We propose declaring a new attribute that allows code to build regardless of whether the method is implemented or not.
Since moving the Fuchsia tree to the flower model of global integration hard breaking changes have become ... hard. This derives from the fact that to implement a FIDL interface in a binding the developer must implement exactly the set of methods that were defined in the FIDL interface in their concrete implementation. This means if a method is added to or removed from an interface in one petal then global integration will fail.
We should declare a new attribute
[Transitional="description"] that instructs bindings to generate code that will successfully build whether the method is or is not implemented.
Calling a transitional method is implementation defined — it may work as documented, may never complete or even may cause the caller or callee to crash. It must not interfere with the functioning of other methods and it must be possible to implement the method. The FIDL frontend compiler wouldn't need to change at all, only the language bindings.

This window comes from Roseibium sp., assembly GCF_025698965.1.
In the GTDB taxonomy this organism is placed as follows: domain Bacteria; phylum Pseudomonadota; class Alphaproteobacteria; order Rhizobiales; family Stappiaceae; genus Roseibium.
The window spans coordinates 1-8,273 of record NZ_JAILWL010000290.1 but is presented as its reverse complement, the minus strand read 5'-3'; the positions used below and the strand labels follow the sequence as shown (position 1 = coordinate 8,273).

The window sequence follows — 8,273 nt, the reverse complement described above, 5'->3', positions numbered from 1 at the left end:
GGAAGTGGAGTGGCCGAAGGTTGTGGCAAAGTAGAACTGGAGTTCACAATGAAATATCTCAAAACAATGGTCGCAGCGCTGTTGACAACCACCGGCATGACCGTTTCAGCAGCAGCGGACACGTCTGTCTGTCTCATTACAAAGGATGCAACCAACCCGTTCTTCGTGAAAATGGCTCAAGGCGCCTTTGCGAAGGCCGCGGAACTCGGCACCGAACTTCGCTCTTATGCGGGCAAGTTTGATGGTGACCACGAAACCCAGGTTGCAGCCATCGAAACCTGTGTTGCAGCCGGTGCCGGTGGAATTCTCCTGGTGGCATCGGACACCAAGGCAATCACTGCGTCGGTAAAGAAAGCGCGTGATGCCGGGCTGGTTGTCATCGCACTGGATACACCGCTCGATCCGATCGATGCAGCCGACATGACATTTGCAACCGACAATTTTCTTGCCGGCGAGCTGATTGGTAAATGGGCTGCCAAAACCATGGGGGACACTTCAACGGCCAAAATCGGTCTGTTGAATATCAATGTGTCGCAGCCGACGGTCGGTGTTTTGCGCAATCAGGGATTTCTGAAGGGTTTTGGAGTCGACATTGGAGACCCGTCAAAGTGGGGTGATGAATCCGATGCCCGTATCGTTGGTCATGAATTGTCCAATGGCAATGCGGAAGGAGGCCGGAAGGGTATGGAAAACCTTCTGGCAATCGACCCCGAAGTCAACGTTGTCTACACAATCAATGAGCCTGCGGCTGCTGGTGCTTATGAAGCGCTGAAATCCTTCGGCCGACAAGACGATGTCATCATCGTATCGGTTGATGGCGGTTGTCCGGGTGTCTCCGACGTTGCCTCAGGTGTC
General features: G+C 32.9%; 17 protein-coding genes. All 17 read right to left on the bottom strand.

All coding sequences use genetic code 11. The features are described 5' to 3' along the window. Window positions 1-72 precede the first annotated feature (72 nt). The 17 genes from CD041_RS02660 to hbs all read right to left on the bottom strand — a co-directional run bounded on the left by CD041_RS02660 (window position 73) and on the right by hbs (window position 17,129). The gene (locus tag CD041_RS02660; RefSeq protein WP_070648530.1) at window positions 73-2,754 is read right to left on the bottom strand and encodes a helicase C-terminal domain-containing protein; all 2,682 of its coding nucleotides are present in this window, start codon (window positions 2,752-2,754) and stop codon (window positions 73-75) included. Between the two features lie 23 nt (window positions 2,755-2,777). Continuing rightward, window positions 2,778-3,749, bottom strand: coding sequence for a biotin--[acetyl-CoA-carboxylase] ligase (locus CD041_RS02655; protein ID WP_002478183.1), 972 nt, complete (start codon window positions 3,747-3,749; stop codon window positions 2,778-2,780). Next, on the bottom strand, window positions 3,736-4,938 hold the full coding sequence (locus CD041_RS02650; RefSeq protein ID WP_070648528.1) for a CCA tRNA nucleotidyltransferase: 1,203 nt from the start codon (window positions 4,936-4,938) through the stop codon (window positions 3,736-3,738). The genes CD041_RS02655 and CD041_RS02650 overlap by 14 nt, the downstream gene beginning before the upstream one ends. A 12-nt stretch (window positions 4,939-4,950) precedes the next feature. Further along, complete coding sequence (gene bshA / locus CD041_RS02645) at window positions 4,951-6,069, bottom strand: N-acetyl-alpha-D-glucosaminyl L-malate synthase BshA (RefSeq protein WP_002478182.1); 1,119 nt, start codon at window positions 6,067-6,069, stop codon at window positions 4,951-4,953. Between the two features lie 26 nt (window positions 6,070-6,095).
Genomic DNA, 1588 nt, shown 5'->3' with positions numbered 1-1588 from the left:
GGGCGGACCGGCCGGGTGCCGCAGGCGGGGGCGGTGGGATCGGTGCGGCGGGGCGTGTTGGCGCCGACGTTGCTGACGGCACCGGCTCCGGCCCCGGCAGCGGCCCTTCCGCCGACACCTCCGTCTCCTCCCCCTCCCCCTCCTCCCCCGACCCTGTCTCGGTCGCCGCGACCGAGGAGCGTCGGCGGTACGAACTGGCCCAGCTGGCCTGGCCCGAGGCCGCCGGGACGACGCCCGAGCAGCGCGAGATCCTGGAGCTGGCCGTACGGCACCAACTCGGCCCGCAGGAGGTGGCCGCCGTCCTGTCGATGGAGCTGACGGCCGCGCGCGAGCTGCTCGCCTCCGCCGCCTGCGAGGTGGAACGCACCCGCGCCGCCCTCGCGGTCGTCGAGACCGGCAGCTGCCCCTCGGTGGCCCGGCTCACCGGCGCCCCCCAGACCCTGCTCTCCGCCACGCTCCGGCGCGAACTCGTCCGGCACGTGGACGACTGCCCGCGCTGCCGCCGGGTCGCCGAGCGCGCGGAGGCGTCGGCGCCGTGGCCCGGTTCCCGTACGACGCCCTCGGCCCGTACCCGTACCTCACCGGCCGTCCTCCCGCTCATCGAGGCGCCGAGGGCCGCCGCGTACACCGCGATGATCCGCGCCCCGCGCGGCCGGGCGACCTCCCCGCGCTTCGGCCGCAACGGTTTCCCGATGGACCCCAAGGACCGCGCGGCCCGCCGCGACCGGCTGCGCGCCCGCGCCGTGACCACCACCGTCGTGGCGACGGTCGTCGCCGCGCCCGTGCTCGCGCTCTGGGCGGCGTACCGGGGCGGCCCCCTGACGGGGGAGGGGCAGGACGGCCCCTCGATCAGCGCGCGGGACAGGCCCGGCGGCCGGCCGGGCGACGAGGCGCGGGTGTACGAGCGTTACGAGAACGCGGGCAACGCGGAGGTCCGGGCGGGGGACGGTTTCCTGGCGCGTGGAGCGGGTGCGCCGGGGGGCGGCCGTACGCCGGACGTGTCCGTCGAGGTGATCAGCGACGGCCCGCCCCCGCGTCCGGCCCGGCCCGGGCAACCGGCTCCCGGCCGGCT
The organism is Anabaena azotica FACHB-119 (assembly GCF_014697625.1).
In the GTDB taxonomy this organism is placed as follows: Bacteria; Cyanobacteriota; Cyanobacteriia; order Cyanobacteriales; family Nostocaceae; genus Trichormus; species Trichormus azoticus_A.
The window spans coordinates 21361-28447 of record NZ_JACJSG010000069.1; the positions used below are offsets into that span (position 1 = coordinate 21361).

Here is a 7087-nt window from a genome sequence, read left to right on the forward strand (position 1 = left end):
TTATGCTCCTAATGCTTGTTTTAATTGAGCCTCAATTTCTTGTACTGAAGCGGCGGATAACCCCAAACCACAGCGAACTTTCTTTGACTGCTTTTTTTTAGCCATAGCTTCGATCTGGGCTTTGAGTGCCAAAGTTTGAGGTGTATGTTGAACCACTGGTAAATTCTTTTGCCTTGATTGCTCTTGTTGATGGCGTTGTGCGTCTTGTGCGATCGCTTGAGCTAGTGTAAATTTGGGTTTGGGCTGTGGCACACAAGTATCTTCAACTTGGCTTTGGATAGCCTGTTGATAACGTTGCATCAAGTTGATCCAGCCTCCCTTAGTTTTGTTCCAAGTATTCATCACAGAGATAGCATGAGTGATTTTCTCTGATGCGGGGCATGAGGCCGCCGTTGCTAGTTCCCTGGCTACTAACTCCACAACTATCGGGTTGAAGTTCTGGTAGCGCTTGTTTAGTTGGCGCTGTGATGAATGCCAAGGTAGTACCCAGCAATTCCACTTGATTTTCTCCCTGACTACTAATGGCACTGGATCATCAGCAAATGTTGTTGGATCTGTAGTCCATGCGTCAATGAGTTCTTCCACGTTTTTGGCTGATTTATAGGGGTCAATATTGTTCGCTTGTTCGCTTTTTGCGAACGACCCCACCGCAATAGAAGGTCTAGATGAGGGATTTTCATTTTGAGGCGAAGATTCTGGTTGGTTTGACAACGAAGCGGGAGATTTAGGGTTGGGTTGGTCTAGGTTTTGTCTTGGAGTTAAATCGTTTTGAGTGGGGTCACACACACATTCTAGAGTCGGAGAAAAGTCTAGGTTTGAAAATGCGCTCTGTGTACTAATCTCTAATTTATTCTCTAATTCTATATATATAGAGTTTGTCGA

Once we have an approach to long-term evolution we will remove this functionality from FIDL.
See Drawbacks, below.
No performance impact when not used. Potential additional indirection by using dynamic dispatch for
[Transitional] methods, instead of a more direct calling strategy.
No impact, transitional methods fail fast.
Code generation on before/during/after libraries to simulate adding or removing methods and events using
[Transitional] attribute, and ensuring compilation succeeds.
This does not offer a way forward for long-term evolution of FIDL interfaces. It does not provide for renaming methods or changing their signature, though it could be used as part of a multi-stage process for that. It does not solve the problem of adding variants to unions.